A revival in Rosneft’s share price is important for BP, which took an 18.5 percent stake in the company as part of the TNK-BP deal, making the London-based company the largest foreign equity investor in Russia.
“Improving the total shareholder return via dividends and price appreciation is a primary focus for BP in its relationship with Rosneft,” Scott Sloan, president of BP Russia, said in an interview in Moscow. “In order to support this, BP is willing to work with Rosneft to assist in implementing the best technology to fit its projects.”
Winning back investors won’t be easy after Rosneft annulled a dividend for last year’s profit at TNK-BP’s traded unit, TNK-BP Holding (TNBP), according to Eric Kraus, who manages about $200 million at Nikitsky Capital. Instead of paying a dividend, Rosneft may borrow cash from TNK-BP Holding, bypassing the minority owners who still own about 5 percent of the company.
“Depriving the minority investors of their rightful dividend is penny-wise but extremely pound-foolish,” said Kraus, who doesn’t hold any Rosneft shares. “If this is how they treat minorities when they are trying to drum up interest in a privatization, how will they treat them once they have their cash?”
Still, Rosneft’s production and reserves remain world-leading for a publicly traded company. Oil and gas output equivalent to 4.7 million barrels a day and 33.9 billion barrels of reserves both top Exxon. Rosneft also holds rights to acreage on Russia’s Arctic shelf, one of the world’s largest unexplored oil frontiers.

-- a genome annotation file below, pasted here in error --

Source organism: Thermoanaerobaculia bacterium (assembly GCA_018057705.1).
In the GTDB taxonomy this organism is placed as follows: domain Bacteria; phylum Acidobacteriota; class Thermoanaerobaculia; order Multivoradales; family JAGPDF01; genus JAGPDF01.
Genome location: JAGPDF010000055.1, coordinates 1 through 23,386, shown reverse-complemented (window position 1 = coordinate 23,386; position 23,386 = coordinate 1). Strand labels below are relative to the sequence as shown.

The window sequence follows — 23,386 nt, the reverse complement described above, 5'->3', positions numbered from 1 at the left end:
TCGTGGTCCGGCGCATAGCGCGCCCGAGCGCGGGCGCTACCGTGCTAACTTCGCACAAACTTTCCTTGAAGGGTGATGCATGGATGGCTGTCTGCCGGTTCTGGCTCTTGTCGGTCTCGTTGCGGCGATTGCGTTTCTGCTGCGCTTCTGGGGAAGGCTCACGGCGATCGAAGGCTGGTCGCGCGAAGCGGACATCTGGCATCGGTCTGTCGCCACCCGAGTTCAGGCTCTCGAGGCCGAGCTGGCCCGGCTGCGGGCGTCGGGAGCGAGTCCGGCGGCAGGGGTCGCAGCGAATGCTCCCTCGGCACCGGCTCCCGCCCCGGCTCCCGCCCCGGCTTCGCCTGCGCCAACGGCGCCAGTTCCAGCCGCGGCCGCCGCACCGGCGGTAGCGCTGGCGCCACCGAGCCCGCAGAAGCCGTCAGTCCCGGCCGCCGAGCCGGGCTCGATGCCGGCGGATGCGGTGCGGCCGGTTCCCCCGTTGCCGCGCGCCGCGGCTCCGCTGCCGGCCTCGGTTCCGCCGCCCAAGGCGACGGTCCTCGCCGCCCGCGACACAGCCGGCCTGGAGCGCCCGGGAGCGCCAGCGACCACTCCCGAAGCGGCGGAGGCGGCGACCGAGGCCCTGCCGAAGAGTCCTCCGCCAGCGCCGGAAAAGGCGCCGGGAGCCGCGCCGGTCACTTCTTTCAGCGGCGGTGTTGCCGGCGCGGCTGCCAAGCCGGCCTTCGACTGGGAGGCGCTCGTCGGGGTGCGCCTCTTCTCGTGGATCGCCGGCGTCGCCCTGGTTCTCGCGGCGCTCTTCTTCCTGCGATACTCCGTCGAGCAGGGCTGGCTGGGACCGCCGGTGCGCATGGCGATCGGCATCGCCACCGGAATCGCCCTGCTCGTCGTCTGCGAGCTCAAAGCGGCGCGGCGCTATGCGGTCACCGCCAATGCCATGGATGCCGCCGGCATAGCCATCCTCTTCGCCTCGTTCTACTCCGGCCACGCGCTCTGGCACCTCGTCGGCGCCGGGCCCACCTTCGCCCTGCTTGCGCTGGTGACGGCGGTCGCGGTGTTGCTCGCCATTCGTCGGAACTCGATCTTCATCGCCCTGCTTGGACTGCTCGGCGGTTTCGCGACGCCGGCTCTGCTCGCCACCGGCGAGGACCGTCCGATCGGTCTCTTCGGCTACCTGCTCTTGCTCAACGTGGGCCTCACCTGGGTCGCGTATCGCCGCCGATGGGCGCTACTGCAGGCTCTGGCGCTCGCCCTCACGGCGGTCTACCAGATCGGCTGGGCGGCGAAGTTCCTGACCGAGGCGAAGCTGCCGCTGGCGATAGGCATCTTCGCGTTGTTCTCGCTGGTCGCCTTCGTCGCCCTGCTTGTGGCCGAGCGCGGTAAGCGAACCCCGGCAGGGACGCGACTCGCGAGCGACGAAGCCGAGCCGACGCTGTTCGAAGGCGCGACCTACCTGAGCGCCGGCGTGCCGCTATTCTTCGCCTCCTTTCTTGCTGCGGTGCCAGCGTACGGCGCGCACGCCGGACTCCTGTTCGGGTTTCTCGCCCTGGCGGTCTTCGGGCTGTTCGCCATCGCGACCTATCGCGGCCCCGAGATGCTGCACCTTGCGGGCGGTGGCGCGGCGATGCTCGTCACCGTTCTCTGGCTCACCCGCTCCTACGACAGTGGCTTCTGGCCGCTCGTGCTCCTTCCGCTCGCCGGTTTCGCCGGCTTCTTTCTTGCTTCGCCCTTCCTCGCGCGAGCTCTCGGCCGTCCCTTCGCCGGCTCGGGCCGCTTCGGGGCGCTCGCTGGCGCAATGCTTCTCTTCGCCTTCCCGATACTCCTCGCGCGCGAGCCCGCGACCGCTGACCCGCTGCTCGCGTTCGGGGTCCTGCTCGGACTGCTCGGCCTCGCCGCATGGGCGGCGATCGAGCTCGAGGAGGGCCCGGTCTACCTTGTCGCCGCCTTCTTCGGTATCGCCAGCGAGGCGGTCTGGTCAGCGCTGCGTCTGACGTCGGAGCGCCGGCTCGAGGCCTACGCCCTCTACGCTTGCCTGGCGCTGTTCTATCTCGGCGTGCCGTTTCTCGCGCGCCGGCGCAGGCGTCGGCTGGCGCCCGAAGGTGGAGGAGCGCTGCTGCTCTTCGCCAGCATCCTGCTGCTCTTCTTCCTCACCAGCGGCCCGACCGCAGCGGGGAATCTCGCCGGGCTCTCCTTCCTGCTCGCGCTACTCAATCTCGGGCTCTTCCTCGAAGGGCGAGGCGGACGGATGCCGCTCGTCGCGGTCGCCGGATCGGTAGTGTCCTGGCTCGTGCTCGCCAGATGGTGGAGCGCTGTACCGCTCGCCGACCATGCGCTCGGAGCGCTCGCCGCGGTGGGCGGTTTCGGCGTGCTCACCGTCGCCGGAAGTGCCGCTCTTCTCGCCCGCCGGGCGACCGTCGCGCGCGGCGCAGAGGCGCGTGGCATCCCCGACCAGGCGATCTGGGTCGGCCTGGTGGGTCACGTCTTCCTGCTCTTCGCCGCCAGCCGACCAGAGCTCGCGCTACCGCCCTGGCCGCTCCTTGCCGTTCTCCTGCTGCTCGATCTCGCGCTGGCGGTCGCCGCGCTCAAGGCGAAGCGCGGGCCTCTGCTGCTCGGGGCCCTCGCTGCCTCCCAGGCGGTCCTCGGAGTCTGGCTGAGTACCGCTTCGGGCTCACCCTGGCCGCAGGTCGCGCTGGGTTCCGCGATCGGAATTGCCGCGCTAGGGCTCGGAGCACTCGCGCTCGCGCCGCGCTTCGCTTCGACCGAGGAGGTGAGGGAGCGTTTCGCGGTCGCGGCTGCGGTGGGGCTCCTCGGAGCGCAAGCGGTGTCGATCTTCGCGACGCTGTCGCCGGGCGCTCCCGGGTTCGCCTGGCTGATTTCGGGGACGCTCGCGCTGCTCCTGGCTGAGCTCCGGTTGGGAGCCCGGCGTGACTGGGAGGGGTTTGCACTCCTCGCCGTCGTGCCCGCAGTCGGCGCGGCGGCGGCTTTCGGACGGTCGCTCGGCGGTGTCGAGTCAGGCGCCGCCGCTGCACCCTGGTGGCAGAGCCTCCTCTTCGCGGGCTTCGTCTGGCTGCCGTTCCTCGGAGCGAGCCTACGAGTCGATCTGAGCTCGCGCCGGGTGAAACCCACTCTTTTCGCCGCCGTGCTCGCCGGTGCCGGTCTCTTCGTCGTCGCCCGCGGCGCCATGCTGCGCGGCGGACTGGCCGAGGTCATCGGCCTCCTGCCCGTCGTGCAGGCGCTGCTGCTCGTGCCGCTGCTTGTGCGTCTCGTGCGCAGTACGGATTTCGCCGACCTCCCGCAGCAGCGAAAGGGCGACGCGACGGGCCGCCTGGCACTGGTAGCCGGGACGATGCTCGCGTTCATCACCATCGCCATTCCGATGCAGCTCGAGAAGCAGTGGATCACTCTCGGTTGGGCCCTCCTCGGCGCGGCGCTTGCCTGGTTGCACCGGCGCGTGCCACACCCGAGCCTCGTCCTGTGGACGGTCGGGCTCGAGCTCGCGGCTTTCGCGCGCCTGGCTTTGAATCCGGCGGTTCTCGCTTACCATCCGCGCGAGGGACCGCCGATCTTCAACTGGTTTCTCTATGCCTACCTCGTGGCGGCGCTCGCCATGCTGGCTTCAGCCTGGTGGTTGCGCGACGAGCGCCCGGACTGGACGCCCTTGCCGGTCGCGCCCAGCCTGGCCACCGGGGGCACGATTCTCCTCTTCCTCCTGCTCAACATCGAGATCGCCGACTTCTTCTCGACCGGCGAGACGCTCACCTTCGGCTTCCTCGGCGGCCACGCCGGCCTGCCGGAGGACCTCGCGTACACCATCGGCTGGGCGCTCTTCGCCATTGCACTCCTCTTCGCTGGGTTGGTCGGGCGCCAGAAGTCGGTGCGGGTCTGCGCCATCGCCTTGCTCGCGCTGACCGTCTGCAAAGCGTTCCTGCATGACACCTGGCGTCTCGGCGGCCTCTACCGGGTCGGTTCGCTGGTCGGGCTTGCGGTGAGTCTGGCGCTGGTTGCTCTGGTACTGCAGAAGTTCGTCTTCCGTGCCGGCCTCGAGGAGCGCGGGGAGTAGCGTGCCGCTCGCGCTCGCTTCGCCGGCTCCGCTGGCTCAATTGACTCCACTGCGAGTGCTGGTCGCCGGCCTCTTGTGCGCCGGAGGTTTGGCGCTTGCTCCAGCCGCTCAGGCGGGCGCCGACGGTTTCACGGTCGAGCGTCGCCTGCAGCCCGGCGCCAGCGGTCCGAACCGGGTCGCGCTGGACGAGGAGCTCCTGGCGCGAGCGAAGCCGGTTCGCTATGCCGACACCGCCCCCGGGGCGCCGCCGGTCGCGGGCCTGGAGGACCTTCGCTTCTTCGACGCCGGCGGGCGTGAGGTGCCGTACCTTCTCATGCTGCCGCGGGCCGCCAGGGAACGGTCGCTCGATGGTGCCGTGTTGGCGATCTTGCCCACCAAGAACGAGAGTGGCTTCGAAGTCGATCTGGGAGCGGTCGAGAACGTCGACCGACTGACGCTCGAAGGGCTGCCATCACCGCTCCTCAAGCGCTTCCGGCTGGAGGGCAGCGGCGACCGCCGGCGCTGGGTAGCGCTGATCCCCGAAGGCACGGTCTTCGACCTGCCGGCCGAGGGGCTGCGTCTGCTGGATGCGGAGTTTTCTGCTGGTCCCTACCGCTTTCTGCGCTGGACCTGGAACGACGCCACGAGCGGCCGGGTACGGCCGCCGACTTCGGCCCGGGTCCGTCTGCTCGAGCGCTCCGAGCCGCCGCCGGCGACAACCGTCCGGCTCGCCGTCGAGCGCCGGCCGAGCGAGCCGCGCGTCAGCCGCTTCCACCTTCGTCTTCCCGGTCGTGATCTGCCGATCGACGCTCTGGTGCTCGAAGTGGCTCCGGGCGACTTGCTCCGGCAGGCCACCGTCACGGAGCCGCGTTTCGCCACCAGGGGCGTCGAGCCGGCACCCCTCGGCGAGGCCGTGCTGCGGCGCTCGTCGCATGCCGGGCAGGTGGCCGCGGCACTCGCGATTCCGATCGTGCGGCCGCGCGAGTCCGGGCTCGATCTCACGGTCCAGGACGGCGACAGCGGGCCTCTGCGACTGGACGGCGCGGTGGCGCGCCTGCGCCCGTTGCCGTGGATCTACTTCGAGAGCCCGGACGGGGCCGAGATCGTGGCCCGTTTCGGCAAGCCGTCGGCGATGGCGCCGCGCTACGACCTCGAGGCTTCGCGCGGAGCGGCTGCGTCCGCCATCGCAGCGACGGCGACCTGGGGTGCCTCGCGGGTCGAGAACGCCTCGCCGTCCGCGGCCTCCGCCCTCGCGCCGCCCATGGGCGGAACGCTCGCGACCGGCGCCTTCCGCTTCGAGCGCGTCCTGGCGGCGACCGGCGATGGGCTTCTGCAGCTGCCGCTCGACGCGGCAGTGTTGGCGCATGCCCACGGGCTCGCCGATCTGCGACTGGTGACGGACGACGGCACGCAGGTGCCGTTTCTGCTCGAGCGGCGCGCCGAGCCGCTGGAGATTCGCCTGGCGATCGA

Rosneft is preparing a contract to sell China oil valued at more than $60 billion, Putin said in St. Petersburg today.
Production from offshore Arctic fields could start as early as 2018, Sechin said at today’s shareholder meeting.
The company expects $12 billion in cost savings by 2016 through combining pipelines, trading and transportation with TNK-BP, Sechin said.
The market for Russian crude oil has weighed on Rosneft’s share performance. Urals crude export prices have slid from a high of $116.76 a barrel on Feb. 8 to as low as $95.28 on April 17. Rosneft’s shares traded at 220 rubles in Moscow today implying a current valuation of about $71 billion.
Pressure on the commodities sector and the corporate governance issue are bringing Rosneft shares down, said Tim McCarthy, who helps manage $1 billion at Valartis Asset Management in Geneva.
“Companies need to be more efficient when their key product prices are falling,” McCarthy said. It will be key for Rosneft to stop TNK-BP talent from leaving the company, he said.
About 90 percent of the managers at TNK-BP Management, or 1,600 people, have made the switch to Rosneft, according to a statement on the company website. Even so, executives from TNK-BP in production, planning and procurement as well as the head of TNK-BP’s largest production unit, Samotlor, have already been replaced, according to a May press release. Those departures are in addition to previous top management of TNK-BP, most of whom left in March.
“I suppose these big names on the board will help improve sentiment, but investors will want to see action,” McCarthy said. “Stemming the outflow of good managers from the TNK-BP team would be a start.”